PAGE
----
Ahmed Saadawi on being an artist ‘in Iraq’s chaotic boiler room’

In 2014, Saadawi became the first Iraqi to win the International Prize for Arabic Fiction for his novel “Frankenstein in Baghdad,” which also won Le Grand Prix de L’Imaginaire in 2017.
Sunday 09/09/2018
Iraqi novelist, poet, screenwriter and documentary film-maker Ahmed Saadawi. (Courtesy of Ahmed Saadawi)
A ray of hope. Iraqi novelist, poet, screenwriter and documentary film-maker Ahmed Saadawi. (Courtesy of Ahmed Saadawi)

LONDON - Ahmed Saadawi is an Iraqi novelist, poet, screenwriter and documentary film-maker. In 2010, he was selected for Beirut 39 as one of the 39 best Arab authors aged under 40. In 2014, he became the first Iraqi to win the International Prize for Arabic Fiction for his novel “Frankenstein in Baghdad,” which also won Le Grand Prix de L’Imaginaire in 2017.

Saadawi lives in Baghdad with his wife and four children. In an interview conducted via e-mail and through a translator, Saadawi talked about what it is to be an artist in Iraq today.

 The Arab Weekly (TAW): “What was it like growing up in Baghdad and how do you remember your childhood?”

Saadawi: “I was born in the early 1970s and many Iraqis of various sects and ethnicities see the 1970s as the golden age of Iraq. There was a secular alliance of communists and Arab nationalists who controlled the political scene in the country, ending decades of power struggles. I remember cinemas, beautiful parks, popular songs and weddings and an affluent economy but all this soon ended with the start of the Iran-Iraq war. Saddam Hussein monopolised power and pursued his political opponents.

“I still have beautiful photographs of my childhood in the mid-70s. I have an album of black-and-white pictures of me wearing expensive clothes and, in the background, you can see the flowering shrubs in the Zawra gardens, the most famous park in Baghdad. I remember falling asleep in the cinemas on Saadoun Street when my uncle took me.

“But my memories from the 1980s are of dead bodies and women screaming in my neighbourhood when a young man arrived in a coffin.”

TAW: “Have you ever thought about leaving Baghdad?”

Saadawi: “Emigration has been one of the most common themes for us in Iraq, at least since the 1980s. Each generation relives the dream of immigration in its own way.

“I spent the second decade of my life, in the 1990s, under stifling international sanctions and the grip of dictatorship. We did not have enough money to buy a cup of tea and, on top of that, the authorities were conscripting us young men to do military service.

“By the time the Saddam regime fell and the US occupation began in 2003, I had served in the Iraqi Army three times. It would be very natural to think about emigrating, even in illegal ways. There were new reasons for migration during the civil war between 2005 and 2007 but it was only coincidences that prevented me from emigrating. I have no objection to the idea of emigration.

“Sometimes I receive threats, messages and words that could endanger my life. Sometimes I think of my children and their future. I am still anxious about ensuring my family’s safety in the unstable conditions in the country. On the other hand, I benefit [creatively] from the advantages of being in the chaotic ‘boiler room’ of the real world of Iraq.”

TAW: “What is the art scene like in Baghdad?”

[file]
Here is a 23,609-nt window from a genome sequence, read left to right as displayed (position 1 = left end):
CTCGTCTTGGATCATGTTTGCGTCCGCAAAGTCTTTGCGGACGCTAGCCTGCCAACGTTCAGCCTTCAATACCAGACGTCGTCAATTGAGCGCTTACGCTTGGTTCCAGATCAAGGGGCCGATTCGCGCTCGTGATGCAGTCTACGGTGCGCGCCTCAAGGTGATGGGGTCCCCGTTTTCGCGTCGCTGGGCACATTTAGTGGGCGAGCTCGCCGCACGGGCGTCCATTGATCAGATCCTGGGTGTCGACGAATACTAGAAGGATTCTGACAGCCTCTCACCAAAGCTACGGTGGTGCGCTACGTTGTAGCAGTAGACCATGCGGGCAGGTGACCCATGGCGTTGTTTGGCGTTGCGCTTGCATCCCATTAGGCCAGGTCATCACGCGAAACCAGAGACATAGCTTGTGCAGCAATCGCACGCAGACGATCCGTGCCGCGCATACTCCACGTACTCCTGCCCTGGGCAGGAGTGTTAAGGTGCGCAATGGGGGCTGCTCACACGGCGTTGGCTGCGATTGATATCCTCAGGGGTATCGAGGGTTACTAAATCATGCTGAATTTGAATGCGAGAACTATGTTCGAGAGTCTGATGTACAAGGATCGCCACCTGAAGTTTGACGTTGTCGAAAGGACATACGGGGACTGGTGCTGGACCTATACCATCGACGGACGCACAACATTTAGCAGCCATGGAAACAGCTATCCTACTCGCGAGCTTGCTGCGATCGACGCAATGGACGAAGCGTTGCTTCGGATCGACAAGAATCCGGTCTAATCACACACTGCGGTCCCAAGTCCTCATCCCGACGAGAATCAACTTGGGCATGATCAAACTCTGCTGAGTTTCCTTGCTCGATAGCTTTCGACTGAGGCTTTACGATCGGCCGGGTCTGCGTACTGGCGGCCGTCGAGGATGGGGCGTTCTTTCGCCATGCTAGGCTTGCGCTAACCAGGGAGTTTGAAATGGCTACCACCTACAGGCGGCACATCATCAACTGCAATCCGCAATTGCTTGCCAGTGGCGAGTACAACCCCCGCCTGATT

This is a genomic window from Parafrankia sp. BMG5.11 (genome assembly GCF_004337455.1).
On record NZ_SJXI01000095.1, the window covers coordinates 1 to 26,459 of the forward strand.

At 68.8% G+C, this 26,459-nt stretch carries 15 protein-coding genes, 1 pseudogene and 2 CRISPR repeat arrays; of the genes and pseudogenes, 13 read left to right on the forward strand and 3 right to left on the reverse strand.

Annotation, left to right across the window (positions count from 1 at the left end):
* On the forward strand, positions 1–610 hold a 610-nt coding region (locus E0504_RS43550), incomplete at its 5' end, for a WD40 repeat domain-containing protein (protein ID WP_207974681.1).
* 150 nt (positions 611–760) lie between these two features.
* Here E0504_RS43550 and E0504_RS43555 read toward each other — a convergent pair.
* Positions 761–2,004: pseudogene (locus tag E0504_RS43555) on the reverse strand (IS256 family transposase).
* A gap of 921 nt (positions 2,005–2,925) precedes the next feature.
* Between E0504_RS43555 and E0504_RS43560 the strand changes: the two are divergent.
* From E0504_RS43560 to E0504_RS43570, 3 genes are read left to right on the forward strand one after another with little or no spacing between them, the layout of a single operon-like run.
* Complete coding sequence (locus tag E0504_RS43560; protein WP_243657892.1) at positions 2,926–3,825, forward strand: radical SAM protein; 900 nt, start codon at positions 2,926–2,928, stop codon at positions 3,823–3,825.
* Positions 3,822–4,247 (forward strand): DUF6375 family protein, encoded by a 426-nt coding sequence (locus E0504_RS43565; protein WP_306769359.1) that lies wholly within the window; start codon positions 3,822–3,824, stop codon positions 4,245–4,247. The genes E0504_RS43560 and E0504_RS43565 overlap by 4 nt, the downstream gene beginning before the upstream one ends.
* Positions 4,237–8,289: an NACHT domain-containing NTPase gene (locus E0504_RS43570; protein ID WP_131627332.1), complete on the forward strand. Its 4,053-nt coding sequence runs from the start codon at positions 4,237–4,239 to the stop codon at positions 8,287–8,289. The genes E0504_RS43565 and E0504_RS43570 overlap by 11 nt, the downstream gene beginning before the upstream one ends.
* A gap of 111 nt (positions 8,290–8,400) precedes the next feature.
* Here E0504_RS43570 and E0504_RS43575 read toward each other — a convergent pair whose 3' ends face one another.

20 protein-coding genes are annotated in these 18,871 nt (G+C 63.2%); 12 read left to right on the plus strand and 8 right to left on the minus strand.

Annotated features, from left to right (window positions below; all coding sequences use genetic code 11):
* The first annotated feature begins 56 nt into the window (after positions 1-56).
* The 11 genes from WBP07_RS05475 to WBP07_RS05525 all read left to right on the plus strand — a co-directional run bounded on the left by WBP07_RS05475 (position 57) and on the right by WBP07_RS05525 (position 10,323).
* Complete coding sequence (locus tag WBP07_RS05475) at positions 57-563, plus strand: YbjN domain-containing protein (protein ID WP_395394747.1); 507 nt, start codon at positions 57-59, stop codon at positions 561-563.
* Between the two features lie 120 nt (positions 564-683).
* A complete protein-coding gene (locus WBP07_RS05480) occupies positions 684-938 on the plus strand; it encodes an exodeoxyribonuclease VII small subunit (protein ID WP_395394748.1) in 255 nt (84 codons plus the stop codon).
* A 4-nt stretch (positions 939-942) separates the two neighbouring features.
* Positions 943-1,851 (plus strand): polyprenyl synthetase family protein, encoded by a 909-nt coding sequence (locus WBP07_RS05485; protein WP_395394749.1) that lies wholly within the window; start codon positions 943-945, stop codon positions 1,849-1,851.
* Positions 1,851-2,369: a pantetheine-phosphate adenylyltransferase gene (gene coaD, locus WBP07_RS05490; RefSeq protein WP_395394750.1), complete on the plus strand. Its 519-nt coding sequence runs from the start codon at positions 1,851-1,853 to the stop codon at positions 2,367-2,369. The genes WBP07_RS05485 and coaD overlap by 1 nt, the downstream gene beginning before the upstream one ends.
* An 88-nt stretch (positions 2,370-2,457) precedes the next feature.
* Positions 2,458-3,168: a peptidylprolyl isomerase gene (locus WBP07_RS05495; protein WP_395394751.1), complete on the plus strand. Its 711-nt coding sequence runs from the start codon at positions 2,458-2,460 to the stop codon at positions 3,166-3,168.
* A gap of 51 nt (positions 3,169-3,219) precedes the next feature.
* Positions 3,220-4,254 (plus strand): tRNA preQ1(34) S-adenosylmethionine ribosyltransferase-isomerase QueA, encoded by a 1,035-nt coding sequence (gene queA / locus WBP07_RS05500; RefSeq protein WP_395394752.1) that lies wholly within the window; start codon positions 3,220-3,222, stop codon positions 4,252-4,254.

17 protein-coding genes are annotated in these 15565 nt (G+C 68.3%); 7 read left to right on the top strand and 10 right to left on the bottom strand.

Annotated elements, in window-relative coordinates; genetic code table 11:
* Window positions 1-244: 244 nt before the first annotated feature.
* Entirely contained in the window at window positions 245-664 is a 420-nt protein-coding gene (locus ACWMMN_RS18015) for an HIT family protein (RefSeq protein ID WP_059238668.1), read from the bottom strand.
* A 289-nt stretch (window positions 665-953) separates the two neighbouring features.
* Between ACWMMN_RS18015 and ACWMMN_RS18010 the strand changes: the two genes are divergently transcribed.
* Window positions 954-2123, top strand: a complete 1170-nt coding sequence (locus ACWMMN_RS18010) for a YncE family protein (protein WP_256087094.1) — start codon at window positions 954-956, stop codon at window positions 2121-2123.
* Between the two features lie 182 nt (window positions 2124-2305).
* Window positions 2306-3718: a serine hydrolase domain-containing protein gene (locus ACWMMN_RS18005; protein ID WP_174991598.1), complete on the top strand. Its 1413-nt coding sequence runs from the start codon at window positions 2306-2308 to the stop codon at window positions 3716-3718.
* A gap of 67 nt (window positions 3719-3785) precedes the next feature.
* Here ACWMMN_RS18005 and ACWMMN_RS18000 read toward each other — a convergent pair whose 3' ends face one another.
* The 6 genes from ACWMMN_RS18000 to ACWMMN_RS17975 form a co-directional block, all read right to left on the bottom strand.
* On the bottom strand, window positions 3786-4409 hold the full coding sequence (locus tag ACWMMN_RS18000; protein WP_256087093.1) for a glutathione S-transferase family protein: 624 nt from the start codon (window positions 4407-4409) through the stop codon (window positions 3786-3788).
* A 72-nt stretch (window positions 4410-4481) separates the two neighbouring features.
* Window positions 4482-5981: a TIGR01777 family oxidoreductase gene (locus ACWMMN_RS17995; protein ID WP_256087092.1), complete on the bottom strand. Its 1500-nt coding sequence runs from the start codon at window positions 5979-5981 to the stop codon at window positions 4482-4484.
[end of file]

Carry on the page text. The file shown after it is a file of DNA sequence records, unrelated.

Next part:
Saadawi: “I have many friends in various creative and artistic fields in Baghdad and other Iraqi cities. The Iraqi cultural and artistic scene is lively and full of activities, especially in writing, film-making and short films. If you ask any Iraqi intellectual, author or artist what they need, they will tell you that we need to fully stabilise the security situation and address the question of basic services. When there is stability, artistic and cultural life in Iraq will increasingly flourish.”

TAW: “How do you see the current political situation?”

Saadawi: “Generally speaking, there has been relative stability in the security situation for two years but today we are at a dangerous juncture. We have emerged from poorly conducted elections in which a large segment of the electorate did not take part and the same names have come to the fore again.

“Although months have passed since the elections, we haven’t seen any clear sign of negotiations to form a government. There have been serious demonstrations in southern Iraq in which young people have set fire to the headquarters of political parties and taken control of some government buildings and blocked access to the oil fields. There have been serious epidemics and instances of poisoning in the city of Basra and we may see a cholera epidemic there in the near future. Yet the government has no quick solution to these problems.

“Overall, none of the problems of the 15 years since the fall of Saddam Hussein’s regime have been dealt with and now they are piling up on top of each other.”

TAW: “What gives you hope for your country?”

Saadawi: “Ethnic and sectarian hatreds go back a thousand years in Iraq but that does not mean they have always been exploited. Today, after the elimination of [the Islamic State] in Iraq, we seem to have left the arena of sectarian conflict, albeit temporarily. Today, strangely enough, we see the most radical Shias meeting Sunni militants, embracing and kissing each other in front of the television cameras. All that is so that they can sign political deals to share out jobs and ministries in the next government.

“What gives me hope is the possibility that, despite everything, the process of institution-building in the state will be reinforced, that civil society will be given a stronger voice and those religious institutions with a higher moral sense will protect the interests of citizens and not fuel conflicts.”

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